One of the biggest mistakes I see from coaches is a lack of attention and patience to the first two phases so that they can get to the final phase. They push players to play quickly and game like before they Continue reading ‘The Three Phases of Learning’ »
This is the first time I’ve coached a team with two players that think of themselves as full-time goalkeepers. We came to an understanding before the season began as to how playing time would be divided. We also decided which events they would have a chance to play on the field when they were not in goal. In other events they would play one half in goal and not play in the other half.
This has worked well in large part because everyone has known what to expect and there have been no surprises. I also think it has been very good for both goalkeepers because there is an element of competition that Continue reading ‘Training a Team with Two Goalkeepers’ »
The post below from our Conditioning Expert Scott Moody with Soccer FIT got me thinking about how we inspire our young soccer players in the United States. As the quality and reputation of the MLS grows and more American players find success in the top leagues around the world, dreaming of a future in professional soccer is becoming an ever more realistic goal. Sure, reaching that level is a long shot as it always has been for kids playing basketball in school yards around the country but not so long ago it was almost impossible.
The dream of playing professionally will help young players develop to the very limit of their potential. They won’t all make it to Continue reading ‘What Can Soccer Learn from Basketball?’ »
A youth soccer league in Connecticut recently banned heading in it’s program. I read the story a couple of weeks ago on NBC Sports, ‘Off the Bench’ blog. It came to mind this morning as I was talking to a mother of one of my U14 players. Her daughter took a hard fall after fighting for a header over the weekend. She complained of a headache the rest of the day and the doctor confirmed today that she has a mild concussion.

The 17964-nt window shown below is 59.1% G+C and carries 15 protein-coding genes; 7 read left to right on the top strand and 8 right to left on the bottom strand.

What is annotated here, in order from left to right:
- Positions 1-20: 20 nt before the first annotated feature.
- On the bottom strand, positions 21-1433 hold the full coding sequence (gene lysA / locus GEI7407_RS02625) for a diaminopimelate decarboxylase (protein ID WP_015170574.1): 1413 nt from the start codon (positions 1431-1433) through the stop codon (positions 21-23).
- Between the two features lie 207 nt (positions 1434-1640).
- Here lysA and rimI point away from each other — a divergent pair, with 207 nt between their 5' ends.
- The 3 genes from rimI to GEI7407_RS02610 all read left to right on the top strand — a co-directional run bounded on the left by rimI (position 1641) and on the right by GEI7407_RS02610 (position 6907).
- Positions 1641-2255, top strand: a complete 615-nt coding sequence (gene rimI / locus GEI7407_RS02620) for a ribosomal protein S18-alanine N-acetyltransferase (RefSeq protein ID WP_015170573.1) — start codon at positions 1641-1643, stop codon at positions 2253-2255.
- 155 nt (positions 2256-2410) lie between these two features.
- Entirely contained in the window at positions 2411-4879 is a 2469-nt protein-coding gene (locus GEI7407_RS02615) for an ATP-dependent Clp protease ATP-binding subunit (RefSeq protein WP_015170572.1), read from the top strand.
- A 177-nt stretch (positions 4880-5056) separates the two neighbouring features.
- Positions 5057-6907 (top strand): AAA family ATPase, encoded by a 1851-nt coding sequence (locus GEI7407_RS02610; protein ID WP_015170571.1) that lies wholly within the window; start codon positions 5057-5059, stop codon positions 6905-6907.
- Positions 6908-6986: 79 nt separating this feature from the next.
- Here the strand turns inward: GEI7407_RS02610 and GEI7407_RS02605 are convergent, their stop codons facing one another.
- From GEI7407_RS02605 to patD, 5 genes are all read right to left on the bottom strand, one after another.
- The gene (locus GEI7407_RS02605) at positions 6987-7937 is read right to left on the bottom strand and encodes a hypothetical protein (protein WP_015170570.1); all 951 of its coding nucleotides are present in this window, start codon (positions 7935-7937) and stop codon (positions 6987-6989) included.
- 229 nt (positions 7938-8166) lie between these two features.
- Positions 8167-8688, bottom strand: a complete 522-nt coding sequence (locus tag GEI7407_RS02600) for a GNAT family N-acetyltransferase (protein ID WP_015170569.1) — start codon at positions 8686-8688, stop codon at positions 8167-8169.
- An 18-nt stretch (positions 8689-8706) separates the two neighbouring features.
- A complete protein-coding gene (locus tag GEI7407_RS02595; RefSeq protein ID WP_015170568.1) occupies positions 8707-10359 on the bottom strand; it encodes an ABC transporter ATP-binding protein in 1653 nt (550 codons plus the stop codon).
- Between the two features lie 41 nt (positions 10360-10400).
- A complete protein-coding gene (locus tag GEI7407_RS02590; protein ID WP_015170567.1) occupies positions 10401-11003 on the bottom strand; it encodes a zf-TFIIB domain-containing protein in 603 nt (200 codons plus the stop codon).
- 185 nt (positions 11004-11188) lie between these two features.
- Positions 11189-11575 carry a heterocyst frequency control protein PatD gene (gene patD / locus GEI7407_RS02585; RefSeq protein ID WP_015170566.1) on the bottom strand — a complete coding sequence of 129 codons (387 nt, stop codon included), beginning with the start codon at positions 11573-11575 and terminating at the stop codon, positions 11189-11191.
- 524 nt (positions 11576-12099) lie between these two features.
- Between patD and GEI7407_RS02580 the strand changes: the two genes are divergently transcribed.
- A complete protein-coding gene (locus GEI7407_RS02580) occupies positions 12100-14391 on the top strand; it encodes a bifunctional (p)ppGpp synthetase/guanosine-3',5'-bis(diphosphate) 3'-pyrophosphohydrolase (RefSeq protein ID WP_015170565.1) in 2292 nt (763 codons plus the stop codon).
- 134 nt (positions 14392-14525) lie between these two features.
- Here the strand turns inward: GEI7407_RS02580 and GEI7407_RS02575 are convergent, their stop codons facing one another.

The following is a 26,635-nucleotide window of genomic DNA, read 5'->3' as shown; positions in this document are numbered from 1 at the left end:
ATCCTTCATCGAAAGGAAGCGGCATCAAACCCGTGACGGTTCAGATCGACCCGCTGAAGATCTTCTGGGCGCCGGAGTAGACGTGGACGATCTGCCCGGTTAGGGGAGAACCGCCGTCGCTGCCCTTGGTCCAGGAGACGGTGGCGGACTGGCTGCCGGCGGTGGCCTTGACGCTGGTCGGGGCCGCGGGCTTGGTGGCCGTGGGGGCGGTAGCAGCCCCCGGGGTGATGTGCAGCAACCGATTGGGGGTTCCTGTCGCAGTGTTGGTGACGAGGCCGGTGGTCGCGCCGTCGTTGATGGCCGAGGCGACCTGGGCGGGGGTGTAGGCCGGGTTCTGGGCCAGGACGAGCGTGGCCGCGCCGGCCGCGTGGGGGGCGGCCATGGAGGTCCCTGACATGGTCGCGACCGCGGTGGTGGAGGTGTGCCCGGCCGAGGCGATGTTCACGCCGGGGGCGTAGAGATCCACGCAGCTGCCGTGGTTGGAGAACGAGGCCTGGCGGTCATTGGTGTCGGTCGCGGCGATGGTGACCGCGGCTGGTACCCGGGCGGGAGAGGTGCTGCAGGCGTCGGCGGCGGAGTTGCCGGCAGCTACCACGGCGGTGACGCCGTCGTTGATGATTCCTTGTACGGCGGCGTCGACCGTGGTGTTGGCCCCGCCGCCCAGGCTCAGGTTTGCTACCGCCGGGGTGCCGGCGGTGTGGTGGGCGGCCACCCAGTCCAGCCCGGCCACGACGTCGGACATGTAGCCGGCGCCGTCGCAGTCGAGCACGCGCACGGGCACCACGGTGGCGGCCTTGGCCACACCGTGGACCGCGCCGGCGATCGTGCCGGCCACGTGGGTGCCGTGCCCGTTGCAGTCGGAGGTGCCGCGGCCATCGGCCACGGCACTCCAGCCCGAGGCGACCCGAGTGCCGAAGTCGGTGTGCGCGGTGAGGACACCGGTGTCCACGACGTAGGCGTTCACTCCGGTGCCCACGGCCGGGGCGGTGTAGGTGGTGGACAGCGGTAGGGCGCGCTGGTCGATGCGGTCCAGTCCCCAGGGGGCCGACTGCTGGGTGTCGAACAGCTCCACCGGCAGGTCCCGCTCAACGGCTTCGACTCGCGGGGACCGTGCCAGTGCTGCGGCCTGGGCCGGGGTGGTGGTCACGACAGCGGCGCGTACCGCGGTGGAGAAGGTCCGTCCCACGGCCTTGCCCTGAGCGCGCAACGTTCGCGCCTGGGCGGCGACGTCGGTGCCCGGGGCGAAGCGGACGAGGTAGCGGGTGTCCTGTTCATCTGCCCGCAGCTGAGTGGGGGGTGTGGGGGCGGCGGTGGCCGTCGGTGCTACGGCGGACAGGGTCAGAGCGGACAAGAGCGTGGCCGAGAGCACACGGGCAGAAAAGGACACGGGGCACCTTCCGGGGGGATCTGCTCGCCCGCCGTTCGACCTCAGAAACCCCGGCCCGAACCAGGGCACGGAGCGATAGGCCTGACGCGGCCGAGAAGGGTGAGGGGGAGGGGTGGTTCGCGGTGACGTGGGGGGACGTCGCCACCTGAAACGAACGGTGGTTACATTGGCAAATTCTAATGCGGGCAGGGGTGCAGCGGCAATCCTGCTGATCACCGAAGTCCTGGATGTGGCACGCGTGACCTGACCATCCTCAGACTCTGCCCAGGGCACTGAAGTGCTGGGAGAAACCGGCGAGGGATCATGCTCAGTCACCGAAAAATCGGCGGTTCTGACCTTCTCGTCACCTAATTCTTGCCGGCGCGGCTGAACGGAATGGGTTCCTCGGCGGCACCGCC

Personally I feel that heading is an integral part of the game and youth players should be taught how to do it properly and safely. That doesn’t Continue reading ‘Should We End Heading in Youth Soccer?’ »
Can you teach creativity? Some coaches believe that players are either creative or their not. Certainly there are players that we can all name that appear to be, ‘naturally’ creative but I believe that most players need to learn to be creative.
I don’t think that you could have put Mozart in front of a piano at seven years old and he could just start playing. Learning the basic patterns and structures is vital first step in the process. Once you understand the framework and basic skills you can start to put things together in new an innovative ways.
I take this same approach when working with my teams when it comes to ideas for attacking. I like to give them a number of different attacking patterns to work on before freeing them to see what the defense is giving them and deciding how they can take advantage of it.
Since this is the first year I’ve implemented a 4-3-3 formation with any of my teams, I turned to an expert for idea on both the attacking and defensive Continue reading ‘Attacking Patterns in the 4-3-3’ »